The activated carbon product SediMite™ used in the technology for reducing legacy contaminants known as PCBs in DNREC’s A-Street Ditch cleanup pilot project in Wilmington.
A new report prepared for the Delaware Department of Natural Resources and Environmental Control indicates that the innovative technology being tested in Wilmington’s A-Street Ditch cleanup pilot project continues to perform against a major legacy contaminant in a Delaware waterway. The report summarizes data collected two years after biologically treated carbon pellets were applied to sediments in the ditch to clean up polychlorinated biphenyls (PCBs).
Conducted by the DNREC’s Watershed Approach to Toxics Assessment and Restoration (WATAR) program, the technology deployed in the A-Street Ditch project uses an activated carbon product (SediMite™) with the addition of PCB-destroying micro-organisms. The activated carbon sequesters PCBs and over time the micro-organisms degrade and destroy the PCBs.
PCBs are persistent, bioaccumulative and toxic legacy industrial compounds. They pose ecological and human health risks, and are the largest contributor to fish consumption advisories issued by DNREC and the Delaware Division of Public Health.
Results of DNREC’s July 2021 sampling in the A-Street Ditch showed that total PCB concentrations in surface sediments have decreased approximately 50% across the project area. The result indicates that the microorganisms added to the carbon pellets are performing as expected. Concentrations of dissolved PCBs in the sediment porewater – the water trapped between grains of sediment in the bottom of a body of water – showed a slight increase across the project area since the 2020 monitoring, but are still 32% less than baseline conditions measured in 2019. This indicates that the carbon continues to sequester PCBs, thus reducing ecological risk. DNREC plans to assess PCB concentrations in sediment, surface water and sediment porewater one final time in July 2022.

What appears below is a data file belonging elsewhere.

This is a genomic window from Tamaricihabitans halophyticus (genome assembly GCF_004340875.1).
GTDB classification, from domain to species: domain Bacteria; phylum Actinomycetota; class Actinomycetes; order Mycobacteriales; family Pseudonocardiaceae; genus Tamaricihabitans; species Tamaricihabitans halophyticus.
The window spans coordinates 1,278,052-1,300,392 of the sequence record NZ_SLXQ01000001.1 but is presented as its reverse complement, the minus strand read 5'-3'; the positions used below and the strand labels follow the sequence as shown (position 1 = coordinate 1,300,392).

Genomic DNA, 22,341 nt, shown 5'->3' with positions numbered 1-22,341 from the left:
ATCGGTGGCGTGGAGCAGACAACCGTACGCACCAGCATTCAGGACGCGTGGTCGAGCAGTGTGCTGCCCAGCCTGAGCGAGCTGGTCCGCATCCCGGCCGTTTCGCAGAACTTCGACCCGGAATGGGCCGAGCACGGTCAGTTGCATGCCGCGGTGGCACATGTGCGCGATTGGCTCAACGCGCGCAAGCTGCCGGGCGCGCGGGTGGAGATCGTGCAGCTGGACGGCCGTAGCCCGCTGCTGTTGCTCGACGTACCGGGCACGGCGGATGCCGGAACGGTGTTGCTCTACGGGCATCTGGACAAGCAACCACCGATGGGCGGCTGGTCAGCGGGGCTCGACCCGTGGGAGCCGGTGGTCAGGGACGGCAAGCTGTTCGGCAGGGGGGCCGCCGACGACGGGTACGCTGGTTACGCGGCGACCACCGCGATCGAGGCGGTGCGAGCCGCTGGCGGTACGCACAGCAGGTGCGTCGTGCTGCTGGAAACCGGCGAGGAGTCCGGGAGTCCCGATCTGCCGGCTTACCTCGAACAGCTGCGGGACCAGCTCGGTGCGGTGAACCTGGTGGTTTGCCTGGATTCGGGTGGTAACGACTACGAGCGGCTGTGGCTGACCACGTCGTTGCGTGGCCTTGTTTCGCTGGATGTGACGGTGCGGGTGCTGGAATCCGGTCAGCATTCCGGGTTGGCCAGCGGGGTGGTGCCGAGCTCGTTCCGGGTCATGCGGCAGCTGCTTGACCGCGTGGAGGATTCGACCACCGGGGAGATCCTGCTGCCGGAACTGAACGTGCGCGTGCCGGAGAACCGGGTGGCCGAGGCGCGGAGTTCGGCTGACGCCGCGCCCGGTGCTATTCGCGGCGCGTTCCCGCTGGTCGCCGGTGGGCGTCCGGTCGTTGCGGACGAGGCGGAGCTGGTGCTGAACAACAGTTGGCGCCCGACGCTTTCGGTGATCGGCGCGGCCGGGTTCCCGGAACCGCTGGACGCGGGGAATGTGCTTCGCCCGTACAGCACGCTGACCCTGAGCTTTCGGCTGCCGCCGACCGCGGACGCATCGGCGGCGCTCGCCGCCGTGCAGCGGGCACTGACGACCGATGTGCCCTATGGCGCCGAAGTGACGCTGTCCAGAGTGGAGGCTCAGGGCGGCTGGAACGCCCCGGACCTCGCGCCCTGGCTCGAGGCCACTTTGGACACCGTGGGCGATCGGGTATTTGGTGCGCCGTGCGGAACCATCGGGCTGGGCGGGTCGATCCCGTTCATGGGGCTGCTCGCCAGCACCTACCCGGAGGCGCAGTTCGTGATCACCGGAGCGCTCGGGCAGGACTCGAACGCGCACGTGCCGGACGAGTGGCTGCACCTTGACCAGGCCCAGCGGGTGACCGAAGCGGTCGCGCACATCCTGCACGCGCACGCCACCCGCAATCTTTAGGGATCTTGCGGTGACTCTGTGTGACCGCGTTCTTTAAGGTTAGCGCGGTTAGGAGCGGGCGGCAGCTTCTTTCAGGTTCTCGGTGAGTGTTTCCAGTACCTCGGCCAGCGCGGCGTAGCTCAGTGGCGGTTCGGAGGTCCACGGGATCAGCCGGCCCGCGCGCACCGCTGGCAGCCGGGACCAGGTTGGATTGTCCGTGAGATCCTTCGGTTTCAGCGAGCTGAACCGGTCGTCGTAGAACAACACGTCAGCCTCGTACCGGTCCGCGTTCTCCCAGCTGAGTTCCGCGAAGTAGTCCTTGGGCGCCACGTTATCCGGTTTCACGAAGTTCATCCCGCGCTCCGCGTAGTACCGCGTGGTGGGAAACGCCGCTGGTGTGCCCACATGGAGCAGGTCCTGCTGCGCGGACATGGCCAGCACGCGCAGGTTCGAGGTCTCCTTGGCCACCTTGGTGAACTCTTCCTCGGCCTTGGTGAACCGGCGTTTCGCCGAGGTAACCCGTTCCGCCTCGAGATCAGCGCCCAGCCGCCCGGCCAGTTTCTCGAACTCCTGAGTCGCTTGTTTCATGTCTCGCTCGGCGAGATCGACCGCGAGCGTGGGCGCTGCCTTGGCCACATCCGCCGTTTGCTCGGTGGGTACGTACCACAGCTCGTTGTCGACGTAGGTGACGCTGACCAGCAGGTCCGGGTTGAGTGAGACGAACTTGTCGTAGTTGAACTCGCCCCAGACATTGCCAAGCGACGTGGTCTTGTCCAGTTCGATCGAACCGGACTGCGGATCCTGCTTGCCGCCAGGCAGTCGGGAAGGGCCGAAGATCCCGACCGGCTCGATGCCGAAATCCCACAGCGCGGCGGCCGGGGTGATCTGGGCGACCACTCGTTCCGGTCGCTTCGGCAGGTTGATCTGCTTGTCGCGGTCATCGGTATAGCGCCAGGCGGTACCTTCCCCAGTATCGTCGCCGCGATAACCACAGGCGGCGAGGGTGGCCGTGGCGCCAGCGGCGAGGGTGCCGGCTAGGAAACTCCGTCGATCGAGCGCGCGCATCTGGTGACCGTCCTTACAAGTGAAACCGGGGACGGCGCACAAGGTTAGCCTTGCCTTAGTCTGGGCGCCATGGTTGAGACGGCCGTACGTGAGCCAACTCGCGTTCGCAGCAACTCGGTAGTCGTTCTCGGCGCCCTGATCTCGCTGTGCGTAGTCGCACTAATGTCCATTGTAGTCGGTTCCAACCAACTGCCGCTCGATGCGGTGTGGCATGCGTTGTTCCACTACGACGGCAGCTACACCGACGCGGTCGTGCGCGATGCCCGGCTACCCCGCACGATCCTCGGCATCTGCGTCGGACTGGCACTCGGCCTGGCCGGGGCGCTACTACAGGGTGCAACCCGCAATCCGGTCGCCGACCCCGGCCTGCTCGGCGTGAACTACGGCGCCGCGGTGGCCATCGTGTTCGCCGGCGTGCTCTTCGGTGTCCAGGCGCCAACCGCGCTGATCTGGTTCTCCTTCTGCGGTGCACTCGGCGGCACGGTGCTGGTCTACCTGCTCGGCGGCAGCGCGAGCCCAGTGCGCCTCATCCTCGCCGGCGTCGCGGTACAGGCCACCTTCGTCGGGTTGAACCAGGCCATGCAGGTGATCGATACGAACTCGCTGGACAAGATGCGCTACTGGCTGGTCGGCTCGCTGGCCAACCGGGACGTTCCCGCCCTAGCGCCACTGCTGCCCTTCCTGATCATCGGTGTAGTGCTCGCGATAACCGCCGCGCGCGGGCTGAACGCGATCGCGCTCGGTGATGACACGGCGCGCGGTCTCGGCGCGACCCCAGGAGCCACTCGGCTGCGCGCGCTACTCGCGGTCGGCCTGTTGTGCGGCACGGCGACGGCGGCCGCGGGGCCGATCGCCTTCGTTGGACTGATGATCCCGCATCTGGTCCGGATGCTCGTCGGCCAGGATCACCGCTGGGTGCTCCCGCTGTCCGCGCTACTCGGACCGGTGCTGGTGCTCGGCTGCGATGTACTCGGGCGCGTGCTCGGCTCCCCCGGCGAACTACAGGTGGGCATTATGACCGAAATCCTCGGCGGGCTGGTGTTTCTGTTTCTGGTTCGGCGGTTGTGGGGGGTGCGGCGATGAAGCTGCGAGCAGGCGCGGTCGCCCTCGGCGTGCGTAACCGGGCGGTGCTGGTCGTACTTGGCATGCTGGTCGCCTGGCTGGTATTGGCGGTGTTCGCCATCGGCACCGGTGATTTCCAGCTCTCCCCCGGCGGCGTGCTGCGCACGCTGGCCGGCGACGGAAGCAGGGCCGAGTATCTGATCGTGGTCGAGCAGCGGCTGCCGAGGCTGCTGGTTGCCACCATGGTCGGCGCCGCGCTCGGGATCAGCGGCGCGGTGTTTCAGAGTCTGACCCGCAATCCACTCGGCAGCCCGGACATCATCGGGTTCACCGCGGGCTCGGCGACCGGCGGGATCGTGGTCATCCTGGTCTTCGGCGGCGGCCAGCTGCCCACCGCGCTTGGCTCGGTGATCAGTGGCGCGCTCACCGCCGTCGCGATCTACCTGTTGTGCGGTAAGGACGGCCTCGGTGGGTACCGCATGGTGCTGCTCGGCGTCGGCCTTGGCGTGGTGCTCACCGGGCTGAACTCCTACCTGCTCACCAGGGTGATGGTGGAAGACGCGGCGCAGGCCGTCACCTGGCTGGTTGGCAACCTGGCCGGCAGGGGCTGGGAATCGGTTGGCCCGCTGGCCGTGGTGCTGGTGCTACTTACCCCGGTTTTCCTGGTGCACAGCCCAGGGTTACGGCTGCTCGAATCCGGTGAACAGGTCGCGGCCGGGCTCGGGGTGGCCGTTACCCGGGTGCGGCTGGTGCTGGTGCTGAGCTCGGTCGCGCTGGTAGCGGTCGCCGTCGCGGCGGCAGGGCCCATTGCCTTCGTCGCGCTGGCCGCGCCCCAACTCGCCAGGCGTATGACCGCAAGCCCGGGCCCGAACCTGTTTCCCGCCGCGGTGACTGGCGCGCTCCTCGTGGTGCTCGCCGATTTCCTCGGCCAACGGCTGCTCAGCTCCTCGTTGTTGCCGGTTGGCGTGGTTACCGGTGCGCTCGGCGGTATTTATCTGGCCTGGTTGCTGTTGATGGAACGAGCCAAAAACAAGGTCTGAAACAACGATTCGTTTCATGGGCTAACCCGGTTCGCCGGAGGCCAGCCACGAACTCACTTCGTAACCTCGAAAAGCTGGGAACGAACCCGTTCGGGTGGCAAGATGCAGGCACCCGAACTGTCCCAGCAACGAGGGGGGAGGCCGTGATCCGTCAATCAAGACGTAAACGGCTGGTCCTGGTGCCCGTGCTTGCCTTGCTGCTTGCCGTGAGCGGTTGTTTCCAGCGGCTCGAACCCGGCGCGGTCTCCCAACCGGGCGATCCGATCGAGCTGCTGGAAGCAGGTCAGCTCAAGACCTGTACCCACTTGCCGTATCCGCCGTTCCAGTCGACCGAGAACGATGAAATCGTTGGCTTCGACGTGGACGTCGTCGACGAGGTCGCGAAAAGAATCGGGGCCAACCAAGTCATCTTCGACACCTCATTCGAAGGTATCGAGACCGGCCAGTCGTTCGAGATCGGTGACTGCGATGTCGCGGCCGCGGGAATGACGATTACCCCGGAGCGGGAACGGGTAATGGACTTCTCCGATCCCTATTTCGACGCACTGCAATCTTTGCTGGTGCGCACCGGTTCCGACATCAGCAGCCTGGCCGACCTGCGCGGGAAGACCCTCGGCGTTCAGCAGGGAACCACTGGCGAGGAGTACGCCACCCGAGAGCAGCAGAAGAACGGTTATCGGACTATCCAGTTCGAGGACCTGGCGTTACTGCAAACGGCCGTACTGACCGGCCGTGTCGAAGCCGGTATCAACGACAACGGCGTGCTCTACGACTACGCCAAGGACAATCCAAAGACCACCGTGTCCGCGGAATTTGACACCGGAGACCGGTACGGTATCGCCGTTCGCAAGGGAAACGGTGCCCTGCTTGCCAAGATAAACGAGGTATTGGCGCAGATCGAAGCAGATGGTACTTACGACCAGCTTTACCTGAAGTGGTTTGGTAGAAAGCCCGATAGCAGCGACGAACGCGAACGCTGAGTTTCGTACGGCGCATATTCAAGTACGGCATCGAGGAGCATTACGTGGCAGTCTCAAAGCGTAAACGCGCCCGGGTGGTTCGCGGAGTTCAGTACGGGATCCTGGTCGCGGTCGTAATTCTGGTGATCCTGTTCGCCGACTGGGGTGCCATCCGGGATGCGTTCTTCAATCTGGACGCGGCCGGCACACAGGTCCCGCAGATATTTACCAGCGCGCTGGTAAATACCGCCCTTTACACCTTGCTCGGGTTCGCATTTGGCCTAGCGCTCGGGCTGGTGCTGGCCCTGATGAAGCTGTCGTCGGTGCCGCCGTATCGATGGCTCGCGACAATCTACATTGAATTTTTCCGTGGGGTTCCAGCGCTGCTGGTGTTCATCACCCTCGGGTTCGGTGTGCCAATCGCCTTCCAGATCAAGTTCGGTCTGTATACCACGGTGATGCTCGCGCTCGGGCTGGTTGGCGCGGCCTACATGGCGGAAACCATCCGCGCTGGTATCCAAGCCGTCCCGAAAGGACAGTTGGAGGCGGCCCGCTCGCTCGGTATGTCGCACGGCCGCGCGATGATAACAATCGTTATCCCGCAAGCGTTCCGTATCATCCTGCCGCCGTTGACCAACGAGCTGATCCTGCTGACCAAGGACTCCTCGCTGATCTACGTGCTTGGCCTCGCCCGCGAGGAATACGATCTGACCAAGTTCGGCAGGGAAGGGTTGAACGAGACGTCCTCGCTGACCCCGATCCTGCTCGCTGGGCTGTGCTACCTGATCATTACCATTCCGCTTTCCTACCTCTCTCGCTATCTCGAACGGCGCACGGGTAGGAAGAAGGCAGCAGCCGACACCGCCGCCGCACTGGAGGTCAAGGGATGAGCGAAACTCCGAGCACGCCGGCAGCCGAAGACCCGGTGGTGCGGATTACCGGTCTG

Other A-Street ditch PCB data collected in 2021 indicates that the anomalous results received from a sediment sample collected in 2020 were likely due to inadvertent sampling of deeper, more contaminated sediments. The overall data showing the slight increase in 2021 surface water and sediment porewater PCB concentrations is likely due to ongoing impacts from within the watershed. Although not a surprise to DNREC scientists, this finding highlights the importance of cleaning up land-based sources of contamination before performing larger-scale sediment remediation and in-water restoration activities.
DNREC’s A-Street Ditch pilot project was supported by Hazardous Substance Cleanup Act (HSCA) funds and a U.S. Environmental Protection Agency multi-purpose grant. Visit the DNREC-WATAR webpage for monitoring reports and a DNREC YouTube video about the A-Street Ditch project. Visit the DNREC-CBR4 webpage to find out more about what DNREC is doing to help clean up the lower Christina and Brandywine Rivers.
The Delaware Department of Natural Resources and Environmental Control protects and manages the state’s natural resources, protects public health, provides outdoor recreational opportunities and educates Delawareans about the environment. The DNREC Division of Watershed Stewardship develops and implements innovative watershed assessment, monitoring and implementation activities. For more information, visit the website and connect with @DelawareDNREC on Facebook, Twitter or LinkedIn.